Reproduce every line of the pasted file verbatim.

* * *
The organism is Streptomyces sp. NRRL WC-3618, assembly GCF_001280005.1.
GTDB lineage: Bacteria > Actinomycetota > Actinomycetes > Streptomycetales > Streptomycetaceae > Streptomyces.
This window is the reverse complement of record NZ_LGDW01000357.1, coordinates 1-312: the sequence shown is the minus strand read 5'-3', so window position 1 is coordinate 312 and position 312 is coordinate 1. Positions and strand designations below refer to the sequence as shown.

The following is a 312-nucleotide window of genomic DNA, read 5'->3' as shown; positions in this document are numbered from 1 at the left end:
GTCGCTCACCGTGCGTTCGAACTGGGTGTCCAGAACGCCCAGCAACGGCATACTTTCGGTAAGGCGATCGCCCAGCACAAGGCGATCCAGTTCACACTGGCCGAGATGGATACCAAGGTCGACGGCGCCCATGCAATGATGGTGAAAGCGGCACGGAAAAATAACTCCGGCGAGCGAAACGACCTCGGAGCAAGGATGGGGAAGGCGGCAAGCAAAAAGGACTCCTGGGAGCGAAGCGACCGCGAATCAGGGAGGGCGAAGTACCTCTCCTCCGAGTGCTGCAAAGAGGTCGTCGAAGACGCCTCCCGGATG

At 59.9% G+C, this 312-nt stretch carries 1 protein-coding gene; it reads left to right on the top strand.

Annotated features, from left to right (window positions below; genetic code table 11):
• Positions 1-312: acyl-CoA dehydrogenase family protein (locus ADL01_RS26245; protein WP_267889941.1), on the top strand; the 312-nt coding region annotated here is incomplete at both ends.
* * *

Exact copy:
The organism is Streptomyces sp. NRRL WC-3618, assembly GCF_001280005.1.
GTDB lineage: Bacteria > Actinomycetota > Actinomycetes > Streptomycetales > Streptomycetaceae > Streptomyces.
This window is the reverse complement of record NZ_LGDW01000357.1, coordinates 1-312: the sequence shown is the minus strand read 5'-3', so window position 1 is coordinate 312 and position 312 is coordinate 1. Positions and strand designations below refer to the sequence as shown.

The following is a 312-nucleotide window of genomic DNA, read 5'->3' as shown; positions in this document are numbered from 1 at the left end:
GTCGCTCACCGTGCGTTCGAACTGGGTGTCCAGAACGCCCAGCAACGGCATACTTTCGGTAAGGCGATCGCCCAGCACAAGGCGATCCAGTTCACACTGGCCGAGATGGATACCAAGGTCGACGGCGCCCATGCAATGATGGTGAAAGCGGCACGGAAAAATAACTCCGGCGAGCGAAACGACCTCGGAGCAAGGATGGGGAAGGCGGCAAGCAAAAAGGACTCCTGGGAGCGAAGCGACCGCGAATCAGGGAGGGCGAAGTACCTCTCCTCCGAGTGCTGCAAAGAGGTCGTCGAAGACGCCTCCCGGATG

At 59.9% G+C, this 312-nt stretch carries 1 protein-coding gene; it reads left to right on the top strand.

Annotated features, from left to right (window positions below; genetic code table 11):
• Positions 1-312: acyl-CoA dehydrogenase family protein (locus ADL01_RS26245; protein WP_267889941.1), on the top strand; the 312-nt coding region annotated here is incomplete at both ends.